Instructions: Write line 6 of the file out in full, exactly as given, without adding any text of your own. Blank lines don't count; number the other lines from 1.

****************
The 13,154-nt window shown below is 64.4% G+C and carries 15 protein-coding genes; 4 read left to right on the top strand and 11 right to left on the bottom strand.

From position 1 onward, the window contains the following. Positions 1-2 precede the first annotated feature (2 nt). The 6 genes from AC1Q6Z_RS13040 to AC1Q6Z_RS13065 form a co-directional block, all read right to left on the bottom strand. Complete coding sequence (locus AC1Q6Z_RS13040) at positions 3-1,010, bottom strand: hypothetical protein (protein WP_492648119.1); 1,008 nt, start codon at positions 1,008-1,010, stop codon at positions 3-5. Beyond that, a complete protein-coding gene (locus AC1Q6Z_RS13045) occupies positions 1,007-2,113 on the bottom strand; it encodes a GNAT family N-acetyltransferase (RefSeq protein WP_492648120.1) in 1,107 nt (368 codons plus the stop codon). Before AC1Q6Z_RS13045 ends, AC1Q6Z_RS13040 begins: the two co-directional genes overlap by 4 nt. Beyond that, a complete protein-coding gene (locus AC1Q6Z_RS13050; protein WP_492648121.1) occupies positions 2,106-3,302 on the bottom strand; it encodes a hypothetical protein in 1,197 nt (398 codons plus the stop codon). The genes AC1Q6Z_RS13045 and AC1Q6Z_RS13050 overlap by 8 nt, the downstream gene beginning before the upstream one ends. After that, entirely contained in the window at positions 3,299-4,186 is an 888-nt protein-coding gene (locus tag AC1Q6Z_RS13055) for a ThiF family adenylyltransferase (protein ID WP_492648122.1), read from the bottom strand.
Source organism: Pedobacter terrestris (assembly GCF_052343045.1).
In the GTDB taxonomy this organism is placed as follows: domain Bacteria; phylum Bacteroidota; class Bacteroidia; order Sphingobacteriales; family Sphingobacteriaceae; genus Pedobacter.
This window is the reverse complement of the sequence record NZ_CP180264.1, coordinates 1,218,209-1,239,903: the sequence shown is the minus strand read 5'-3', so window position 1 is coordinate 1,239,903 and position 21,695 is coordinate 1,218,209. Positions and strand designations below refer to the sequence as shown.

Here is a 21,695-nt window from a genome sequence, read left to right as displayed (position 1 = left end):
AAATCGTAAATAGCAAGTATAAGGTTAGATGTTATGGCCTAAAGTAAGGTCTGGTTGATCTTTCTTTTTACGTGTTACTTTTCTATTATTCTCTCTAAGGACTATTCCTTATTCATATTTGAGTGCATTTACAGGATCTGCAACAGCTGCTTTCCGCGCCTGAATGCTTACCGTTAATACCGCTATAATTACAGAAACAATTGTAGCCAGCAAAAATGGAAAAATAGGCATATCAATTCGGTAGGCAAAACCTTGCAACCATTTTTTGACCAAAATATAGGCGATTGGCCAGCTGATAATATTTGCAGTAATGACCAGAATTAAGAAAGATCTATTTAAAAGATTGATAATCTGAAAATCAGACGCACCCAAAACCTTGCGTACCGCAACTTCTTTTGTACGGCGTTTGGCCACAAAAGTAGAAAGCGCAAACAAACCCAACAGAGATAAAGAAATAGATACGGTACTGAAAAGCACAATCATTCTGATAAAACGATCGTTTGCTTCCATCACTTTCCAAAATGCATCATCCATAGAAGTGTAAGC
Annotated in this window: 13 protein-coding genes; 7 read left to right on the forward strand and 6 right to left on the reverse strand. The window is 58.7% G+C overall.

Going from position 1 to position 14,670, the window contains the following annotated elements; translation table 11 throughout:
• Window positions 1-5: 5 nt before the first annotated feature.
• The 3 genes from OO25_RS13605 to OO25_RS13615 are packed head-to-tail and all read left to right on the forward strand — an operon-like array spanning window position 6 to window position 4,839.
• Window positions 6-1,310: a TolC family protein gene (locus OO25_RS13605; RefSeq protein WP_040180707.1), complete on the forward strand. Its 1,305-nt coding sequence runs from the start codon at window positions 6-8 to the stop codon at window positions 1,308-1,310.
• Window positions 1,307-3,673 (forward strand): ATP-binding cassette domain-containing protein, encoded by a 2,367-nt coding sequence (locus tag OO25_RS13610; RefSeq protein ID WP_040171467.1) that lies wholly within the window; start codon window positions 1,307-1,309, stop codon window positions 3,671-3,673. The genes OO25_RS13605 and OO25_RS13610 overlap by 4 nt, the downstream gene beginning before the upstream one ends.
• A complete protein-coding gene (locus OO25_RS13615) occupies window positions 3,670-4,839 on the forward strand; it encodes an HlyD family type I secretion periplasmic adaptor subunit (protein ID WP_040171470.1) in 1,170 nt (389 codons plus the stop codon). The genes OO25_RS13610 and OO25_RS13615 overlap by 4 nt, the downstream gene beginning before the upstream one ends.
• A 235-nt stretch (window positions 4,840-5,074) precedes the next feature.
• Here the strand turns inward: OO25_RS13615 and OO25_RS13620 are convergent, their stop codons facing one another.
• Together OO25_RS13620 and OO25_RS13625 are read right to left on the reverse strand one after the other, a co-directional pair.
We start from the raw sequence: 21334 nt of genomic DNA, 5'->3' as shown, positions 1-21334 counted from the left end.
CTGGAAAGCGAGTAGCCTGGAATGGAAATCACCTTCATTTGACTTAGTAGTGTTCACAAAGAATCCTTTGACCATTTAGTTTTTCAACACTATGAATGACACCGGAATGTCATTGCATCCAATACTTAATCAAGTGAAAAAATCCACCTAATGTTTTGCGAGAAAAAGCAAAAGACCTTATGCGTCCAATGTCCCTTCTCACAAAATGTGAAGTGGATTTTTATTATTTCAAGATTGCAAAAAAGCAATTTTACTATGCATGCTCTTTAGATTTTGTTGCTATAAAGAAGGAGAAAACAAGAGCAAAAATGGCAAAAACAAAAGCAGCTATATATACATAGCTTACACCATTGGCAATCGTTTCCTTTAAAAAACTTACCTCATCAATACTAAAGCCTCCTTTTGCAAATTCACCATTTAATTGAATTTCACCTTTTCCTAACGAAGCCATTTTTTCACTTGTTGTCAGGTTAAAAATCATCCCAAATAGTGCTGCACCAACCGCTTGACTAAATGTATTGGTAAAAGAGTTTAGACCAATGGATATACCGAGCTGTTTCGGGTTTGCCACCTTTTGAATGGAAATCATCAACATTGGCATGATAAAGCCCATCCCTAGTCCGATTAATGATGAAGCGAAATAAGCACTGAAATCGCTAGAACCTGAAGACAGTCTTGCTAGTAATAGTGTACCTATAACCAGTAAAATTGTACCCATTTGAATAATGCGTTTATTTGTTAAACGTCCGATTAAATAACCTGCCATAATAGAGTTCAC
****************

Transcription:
Here is a 21,695-nt window from a genome sequence, read left to right as displayed (position 1 = left end):